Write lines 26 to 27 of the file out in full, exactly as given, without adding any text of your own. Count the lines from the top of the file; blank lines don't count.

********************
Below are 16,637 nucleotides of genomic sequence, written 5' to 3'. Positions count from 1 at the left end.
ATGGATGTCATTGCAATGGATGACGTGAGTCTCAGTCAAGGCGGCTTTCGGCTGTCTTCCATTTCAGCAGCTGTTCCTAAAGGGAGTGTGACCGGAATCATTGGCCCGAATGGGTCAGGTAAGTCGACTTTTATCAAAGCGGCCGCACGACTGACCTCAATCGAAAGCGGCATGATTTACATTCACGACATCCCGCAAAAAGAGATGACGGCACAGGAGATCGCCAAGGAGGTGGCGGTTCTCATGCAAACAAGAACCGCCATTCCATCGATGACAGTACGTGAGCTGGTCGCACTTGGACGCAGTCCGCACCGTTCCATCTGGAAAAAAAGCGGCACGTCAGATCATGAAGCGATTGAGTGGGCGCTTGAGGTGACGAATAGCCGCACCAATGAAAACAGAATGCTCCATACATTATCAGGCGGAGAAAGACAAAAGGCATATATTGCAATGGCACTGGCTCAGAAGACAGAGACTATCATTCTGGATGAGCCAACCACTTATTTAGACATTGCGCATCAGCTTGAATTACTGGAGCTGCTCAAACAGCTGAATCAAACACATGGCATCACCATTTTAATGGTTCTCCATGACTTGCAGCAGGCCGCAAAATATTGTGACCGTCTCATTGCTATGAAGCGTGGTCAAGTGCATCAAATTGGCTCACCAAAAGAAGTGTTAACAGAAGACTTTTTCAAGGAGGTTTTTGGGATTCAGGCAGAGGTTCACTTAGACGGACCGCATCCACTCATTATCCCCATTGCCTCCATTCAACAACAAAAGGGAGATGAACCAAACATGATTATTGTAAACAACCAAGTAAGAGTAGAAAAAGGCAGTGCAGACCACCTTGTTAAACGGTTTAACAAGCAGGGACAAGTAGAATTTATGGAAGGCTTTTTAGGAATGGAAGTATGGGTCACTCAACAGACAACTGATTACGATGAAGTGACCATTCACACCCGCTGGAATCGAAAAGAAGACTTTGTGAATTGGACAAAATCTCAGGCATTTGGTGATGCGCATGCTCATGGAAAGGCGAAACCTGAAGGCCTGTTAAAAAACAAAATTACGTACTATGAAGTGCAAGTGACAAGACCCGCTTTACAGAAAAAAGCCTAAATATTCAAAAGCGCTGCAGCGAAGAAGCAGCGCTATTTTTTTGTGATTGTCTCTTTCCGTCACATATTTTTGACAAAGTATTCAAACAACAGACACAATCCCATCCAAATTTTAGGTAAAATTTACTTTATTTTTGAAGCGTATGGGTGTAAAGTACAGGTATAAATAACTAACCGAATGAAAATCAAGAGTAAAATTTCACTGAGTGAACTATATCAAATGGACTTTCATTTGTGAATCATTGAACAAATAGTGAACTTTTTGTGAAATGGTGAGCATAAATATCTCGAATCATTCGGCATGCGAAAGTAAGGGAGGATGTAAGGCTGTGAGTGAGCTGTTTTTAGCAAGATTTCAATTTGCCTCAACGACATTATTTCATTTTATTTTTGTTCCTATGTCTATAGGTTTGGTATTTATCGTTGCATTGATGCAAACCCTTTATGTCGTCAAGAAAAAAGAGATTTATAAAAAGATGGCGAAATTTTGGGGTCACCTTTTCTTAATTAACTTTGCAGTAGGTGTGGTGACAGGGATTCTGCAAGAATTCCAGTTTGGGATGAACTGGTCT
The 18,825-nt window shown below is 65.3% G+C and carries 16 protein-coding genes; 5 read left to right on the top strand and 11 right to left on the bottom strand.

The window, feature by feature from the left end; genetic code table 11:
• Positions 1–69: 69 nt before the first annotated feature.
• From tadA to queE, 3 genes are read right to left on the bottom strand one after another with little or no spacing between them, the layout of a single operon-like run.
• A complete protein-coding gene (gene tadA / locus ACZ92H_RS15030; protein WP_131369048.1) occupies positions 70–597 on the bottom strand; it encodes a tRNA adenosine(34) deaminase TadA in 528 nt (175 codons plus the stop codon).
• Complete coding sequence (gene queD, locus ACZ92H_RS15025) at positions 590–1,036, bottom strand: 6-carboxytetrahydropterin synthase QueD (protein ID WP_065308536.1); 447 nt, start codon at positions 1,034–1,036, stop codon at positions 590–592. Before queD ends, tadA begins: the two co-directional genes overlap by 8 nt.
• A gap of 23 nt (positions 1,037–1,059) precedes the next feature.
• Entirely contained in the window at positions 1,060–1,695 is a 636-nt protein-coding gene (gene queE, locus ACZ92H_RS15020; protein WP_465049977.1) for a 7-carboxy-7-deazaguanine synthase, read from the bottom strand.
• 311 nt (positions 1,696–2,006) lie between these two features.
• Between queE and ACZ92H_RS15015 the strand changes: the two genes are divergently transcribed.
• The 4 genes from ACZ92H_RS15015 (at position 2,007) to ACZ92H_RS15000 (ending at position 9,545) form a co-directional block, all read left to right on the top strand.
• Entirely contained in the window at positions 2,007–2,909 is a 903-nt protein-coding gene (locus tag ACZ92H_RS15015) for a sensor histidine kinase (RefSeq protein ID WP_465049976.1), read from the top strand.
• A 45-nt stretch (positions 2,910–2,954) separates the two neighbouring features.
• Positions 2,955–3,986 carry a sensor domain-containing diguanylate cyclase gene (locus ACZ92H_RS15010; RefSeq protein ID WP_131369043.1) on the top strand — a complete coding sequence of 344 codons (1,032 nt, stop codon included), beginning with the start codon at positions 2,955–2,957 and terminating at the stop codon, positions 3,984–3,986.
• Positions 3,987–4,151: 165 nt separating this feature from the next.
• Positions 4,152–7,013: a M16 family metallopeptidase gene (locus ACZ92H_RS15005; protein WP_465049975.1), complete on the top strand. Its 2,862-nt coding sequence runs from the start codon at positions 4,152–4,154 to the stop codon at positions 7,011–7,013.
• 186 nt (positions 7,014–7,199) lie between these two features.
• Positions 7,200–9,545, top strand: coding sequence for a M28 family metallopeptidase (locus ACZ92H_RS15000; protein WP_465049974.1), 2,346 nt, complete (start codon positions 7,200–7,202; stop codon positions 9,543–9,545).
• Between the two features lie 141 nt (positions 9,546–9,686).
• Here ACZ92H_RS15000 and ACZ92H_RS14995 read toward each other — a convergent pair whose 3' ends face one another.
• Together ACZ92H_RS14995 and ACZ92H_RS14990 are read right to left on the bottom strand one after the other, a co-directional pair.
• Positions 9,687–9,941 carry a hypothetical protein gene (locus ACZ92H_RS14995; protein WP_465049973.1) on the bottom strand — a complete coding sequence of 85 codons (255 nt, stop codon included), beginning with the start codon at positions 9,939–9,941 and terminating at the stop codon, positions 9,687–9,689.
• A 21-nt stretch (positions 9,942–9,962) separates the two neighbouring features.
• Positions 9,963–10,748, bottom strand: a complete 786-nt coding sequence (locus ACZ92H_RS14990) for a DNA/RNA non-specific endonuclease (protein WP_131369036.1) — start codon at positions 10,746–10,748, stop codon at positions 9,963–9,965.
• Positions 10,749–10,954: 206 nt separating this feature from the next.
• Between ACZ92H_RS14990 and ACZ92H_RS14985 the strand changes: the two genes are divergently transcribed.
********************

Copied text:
• Positions 9,963–10,748, bottom strand: a complete 786-nt coding sequence (locus ACZ92H_RS14990) for a DNA/RNA non-specific endonuclease (protein WP_131369036.1) — start codon at positions 10,746–10,748, stop codon at positions 9,963–9,965.
• Positions 10,749–10,954: 206 nt separating this feature from the next.